My dad was a vet and had good care as well.

Can you say what drugs he is on? There might be hidden contraindications, with foods as well. I would again say that he should have vitamins B12 and D checked, along with some other basic tests like thyroid, metabolic panel (electrolytes can fluctuate with some drugs, as can kidney and liver function), and a CBC. They might have already done the last two, but don't assume that.

Drugs are great. But sometimes an assessment of what is truly necessary is needed. Or in what doses.

You should get copies of everything that has been done, including ECGs, etc. Doctors don't always tell patients everything. And if he doesn't have a healthcare directive, or a healthcare power of attorney, one should be put into place so that they can speak for him. Even a wife should have that!

Those antidepressant drugs are often difficult to withdraw from. Paxil has had a lot of lawsuits due to that. What you need to do is to make sure that the pharmacy and all of his doctors have a complete drug list, especially for those trips to the ER/hospital or to a transitional care facility. A medical alert card and a bracelet would be important for him to have.

He might need to sleep sitting up sometimes. Collapse of the lung (atelectasis) can happen if someone is not breathing in deeply enough. That often happens at night. He, or you, may want to ask a pulmonologist about an incentive spirometer to help with monitoring deep breathing. And I say monitoring, because doing that too much while the chest wall muscles are weak can make breathing worse. A u-shaped neck pillow can help keep the head in place. I recommend a Sobakawa or buckwheat hull one.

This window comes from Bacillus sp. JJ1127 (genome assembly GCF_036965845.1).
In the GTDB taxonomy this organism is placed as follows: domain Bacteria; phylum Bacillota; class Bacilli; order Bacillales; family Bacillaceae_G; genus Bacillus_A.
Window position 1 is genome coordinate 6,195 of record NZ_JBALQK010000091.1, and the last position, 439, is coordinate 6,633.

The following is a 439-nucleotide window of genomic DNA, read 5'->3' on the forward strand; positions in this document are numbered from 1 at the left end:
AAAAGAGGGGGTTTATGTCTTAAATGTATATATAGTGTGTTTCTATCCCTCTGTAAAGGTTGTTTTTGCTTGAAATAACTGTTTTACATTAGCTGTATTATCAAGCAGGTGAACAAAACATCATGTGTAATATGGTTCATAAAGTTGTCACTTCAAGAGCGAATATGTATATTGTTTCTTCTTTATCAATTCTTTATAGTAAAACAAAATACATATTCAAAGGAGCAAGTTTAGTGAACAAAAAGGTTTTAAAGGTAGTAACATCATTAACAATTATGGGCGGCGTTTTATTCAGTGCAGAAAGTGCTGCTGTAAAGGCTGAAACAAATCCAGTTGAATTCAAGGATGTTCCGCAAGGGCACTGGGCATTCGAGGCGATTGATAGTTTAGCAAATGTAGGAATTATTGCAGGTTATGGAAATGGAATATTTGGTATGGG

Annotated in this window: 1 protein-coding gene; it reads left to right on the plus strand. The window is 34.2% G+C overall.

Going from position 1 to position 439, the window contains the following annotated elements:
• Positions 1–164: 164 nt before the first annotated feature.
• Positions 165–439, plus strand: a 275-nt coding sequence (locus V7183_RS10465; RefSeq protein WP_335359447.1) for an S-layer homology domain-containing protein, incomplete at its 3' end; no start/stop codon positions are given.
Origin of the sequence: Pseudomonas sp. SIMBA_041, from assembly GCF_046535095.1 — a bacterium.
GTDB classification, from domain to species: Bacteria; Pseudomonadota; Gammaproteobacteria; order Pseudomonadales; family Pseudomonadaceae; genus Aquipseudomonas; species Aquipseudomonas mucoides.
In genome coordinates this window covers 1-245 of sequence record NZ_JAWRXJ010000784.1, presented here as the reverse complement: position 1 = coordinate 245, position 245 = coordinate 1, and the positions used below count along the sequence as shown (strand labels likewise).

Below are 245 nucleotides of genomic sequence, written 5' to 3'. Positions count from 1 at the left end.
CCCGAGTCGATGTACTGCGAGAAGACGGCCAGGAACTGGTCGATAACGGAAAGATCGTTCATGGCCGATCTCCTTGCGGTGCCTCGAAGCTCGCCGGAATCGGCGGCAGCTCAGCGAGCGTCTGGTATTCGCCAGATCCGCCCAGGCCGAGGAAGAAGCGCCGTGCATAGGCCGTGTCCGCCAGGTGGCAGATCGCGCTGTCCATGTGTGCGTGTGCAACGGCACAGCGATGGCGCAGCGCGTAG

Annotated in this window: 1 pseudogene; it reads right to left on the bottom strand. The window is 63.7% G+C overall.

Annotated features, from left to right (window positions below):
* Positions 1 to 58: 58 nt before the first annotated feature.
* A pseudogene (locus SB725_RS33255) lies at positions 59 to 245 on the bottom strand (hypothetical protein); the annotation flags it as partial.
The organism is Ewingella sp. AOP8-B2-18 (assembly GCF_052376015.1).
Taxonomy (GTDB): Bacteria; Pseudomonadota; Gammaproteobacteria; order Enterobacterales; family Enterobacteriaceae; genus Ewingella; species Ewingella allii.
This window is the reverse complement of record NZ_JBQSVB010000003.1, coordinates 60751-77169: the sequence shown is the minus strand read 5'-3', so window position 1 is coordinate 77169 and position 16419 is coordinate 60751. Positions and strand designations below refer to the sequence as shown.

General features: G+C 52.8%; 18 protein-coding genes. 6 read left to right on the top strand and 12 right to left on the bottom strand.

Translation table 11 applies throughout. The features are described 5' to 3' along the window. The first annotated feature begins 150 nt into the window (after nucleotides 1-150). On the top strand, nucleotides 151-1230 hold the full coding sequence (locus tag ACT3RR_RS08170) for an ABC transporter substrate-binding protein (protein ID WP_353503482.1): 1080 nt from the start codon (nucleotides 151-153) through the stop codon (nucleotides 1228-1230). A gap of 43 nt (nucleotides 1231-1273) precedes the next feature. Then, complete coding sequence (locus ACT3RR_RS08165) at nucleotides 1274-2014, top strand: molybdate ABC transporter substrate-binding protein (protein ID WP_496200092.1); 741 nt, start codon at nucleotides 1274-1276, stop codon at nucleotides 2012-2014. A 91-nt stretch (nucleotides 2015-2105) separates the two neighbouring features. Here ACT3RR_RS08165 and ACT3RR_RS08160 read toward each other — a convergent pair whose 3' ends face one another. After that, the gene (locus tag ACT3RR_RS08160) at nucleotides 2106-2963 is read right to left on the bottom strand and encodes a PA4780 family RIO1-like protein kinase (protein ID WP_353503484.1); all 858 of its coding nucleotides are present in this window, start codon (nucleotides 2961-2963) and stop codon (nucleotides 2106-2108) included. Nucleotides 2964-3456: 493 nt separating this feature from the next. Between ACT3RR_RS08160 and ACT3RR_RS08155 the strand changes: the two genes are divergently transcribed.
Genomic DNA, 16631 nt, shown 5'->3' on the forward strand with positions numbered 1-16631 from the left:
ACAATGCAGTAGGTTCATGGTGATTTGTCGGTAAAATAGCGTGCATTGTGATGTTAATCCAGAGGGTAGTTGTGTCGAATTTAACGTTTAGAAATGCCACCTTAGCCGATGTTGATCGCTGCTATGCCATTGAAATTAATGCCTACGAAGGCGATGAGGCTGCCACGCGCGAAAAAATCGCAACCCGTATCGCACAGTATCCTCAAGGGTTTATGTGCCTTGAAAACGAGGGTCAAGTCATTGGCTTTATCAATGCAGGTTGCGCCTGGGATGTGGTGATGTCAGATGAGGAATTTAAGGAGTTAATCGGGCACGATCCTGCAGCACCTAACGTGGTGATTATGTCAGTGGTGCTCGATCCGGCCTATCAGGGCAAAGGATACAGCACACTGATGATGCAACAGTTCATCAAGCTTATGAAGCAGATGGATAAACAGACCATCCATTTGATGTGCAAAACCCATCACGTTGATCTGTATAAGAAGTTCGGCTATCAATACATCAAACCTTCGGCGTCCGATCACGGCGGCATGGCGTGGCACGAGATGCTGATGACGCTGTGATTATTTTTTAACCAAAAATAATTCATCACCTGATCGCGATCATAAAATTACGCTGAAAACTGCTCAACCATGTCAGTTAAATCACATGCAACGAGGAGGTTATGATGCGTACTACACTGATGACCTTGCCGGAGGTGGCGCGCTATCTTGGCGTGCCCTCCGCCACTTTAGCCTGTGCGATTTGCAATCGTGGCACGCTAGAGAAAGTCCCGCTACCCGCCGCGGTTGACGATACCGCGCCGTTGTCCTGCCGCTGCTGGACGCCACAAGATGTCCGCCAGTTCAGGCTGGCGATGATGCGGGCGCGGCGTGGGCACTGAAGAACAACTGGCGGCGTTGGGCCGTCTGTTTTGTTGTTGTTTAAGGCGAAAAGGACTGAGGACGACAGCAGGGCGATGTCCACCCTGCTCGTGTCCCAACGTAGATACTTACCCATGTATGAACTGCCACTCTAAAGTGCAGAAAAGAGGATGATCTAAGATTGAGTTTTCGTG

A CPAP might not be the right machine for him. Did he begin that before or after the MG diagnosis? There is a new one now called an APAP, or alternating pressure. Please ask if he is on the right machine for his MG. Please tell him that he needs to use a machine every single night. He can't afford not to in his condition. But he needs a new assessment by pulmonology/sleep doctor.

Yes, professionals make mistakes. However, when someone has a potentially life-threatening illness such as MG, doctors and nurses need to double check details and have due diligence.

Have they checked his overnight oximetry? Do they know what his O2 is while sleeping? That could be part of the problem. Have they done an arterial blood gas? An echocardiogram?

His activity level right now is probably limited to PT (physical therapy). They need to make sure things are not too repetitive. Talking too much can cause the breathing muscles to become worse. When someone is in an exacerbation of MG or an MG crisis, they need to reduce the amount of activities they do to almost nothing (except keeping muscles from atrophying).

MG has a high learning curve. There are drugs that people with MG can't have or are relatively contraindicated. Has anyone checked the drugs he is on against that list? Home What if a drug is making his MG worse?

Stress, lack of sleep, hot weather, surgery, and a lot of other things can make MG worse.

What else can we help with? The goal is to stabilize him and to improve the overall condition of all muscles. I hope they are on the way to doing that!


Annie

Last edited by AnnieB3; 06-13-2018 at 01:46 AM.